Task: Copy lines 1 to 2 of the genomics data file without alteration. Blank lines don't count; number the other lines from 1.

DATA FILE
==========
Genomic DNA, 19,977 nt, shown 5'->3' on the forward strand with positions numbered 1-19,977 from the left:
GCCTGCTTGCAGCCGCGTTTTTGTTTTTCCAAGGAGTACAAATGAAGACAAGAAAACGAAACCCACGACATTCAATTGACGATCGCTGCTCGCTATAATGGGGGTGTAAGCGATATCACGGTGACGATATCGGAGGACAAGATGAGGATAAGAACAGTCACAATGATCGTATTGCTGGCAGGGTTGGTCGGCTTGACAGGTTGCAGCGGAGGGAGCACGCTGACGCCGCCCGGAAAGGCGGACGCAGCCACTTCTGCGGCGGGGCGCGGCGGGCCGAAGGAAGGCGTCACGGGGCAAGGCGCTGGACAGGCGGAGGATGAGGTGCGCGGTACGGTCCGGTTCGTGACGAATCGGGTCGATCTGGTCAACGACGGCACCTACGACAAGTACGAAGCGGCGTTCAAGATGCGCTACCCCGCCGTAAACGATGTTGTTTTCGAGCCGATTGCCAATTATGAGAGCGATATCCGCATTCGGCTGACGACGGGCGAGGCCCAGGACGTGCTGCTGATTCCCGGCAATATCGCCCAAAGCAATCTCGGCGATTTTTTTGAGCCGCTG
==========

Genomic DNA, 19,977 nt, shown 5'->3' on the forward strand with positions numbered 1-19,977 from the left:
GCCTGCTTGCAGCCGCGTTTTTGTTTTTCCAAGGAGTACAAATGAAGACAAGAAAACGAAACCCACGACATTCAATTGACGATCGCTGCTCGCTATAATGGGGGTGTAAGCGATATCACGGTGACGATATCGGAGGACAAGATGAGGATAAGAACAGTCACAATGATCGTATTGCTGGCAGGGTTGGTCGGCTTGACAGGTTGCAGCGGAGGGAGCACGCTGACGCCGCCCGGAAAGGCGGACGCAGCCACTTCTGCGGCGGGGCGCGGCGGGCCGAAGGAAGGCGTCACGGGGCAAGGCGCTGGACAGGCGGAGGATGAGGTGCGCGGTACGGTCCGGTTCGTGACGAATCGGGTCGATCTGGTCAACGACGGCACCTACGACAAGTACGAAGCGGCGTTCAAGATGCGCTACCCCGCCGTAAACGATGTTGTTTTCGAGCCGATTGCCAATTATGAGAGCGATATCCGCATTCGGCTGACGACGGGCGAGGCCCAGGACGTGCTGCTGATTCCCGGCAATATCGCCCAAAGCAATCTCGGCGATTTTTTTGAGCCGCTG